There were, once again, a number of bills signed into law recently that I thought many of you would be interested to learn about. As I’ve previously stated, though I may not agree with all that was passed this session, much was accomplished. This summer, Gov. Cuomo has signed many and continues to do so.
The bill to create land banks was signed into law July 29. I was pleased to co-sponsor this legislation that I hope will help revitalize downtowns and give municipalities the tools they need to return abandoned properties to the tax rolls. A land bank is a not-for-profit corporation with its own board of directors that will have the ability to convert vacant, abandoned or tax-delinquent properties into productive use. Land banks will be an authority created by a county, city, town or village. They will be able to invest or rehabilitate properties and encourage volunteerism. Land banks will operate through the New York State Urban Development Corporation, an arm of the Empire State Development Corporation. I believe this will help combine local visions with state resources.
Currently, many municipalities work to return abandoned properties to the tax rolls but it can take years in some cases with property and tax liens. This bill gives the land bank more authority to expedite the processes involved with foreclosure.
New York passes Good Samaritan Law, a law that encourages people to call 911 if they are in the company of a person who has overdosed using drugs or alcohol.
The law bars arrests and prosecution for personal possession of drugs, paraphernalia or underage drinking when someone calls for help to save the life of an overdose victim. This law made national headlines in Time magazine recently. According to the article, overdose is the leading cause of accidental death in New York and the number one injury-related killer of adults 35-54. It is responsible for some 28,000 annual deaths nationally.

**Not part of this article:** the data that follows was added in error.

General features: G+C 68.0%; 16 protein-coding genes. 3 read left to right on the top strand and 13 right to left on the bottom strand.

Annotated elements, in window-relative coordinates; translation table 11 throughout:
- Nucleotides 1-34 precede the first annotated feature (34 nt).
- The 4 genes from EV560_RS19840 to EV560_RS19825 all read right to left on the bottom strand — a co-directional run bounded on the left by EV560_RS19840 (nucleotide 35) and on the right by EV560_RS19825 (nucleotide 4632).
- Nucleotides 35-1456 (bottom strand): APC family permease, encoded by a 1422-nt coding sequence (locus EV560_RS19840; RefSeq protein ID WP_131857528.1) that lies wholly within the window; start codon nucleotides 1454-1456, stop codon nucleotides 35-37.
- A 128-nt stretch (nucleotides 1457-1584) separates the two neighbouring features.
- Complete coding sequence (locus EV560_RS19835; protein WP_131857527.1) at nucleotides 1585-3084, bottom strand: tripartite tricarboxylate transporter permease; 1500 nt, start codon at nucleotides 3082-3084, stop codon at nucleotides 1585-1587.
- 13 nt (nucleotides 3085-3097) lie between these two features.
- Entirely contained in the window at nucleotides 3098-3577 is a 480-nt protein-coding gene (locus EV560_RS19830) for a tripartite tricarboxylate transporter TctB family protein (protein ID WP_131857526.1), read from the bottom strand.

Research finds that most overdoses occur in the company of other people. It generally takes several hours to cause death; however, in up to half of the cases, no one calls 911 for help due to fear of arrest and prosecution. The law specifically bars prosecution of a person who, in good faith, seeks health care for someone who is experiencing a drug or alcohol overdose or other life-threatening medical emergency. Hopefully, this law will go a long way to prevent accidental overdoses.
This month, New York closed a loophole to prevent those convicted of domestic violence misdemeanors from purchasing firearms. Federal law forbids the sale of firearms to individuals convicted of a misdemeanor crime of domestic violence. Now, in accordance with the new law, New York’s courts must forward those names to the National Instant Criminal Background Check System, which is used for background checks of those purchasing firearms.
Currently, a firearm may not be sold to a person who has been convicted of a misdemeanor crime of domestic violence. Firearm eligibility is determined by conducting a background check, which includes a check of automated criminal databases. The passing of this new law will ensure that New York State properly reports certain domestic violence convictions to federal authorities. The law closes the loopholes by changing the way the data is submitted and tracked to keep guns out of the hands of domestic violence offenders who are prohibited by law from purchasing a firearm.
If you have any questions or comments on this or any other state issue, or if you would like to be added to my mailing list or receive my newsletter, please contact my office. My office can be reached by mail at 200 North Second Street, Fulton, New York 13069, by e-mail at firstname.lastname@example.org or by calling (315) 598-5185. You also can find me, Assemblyman Barclay, on Facebook.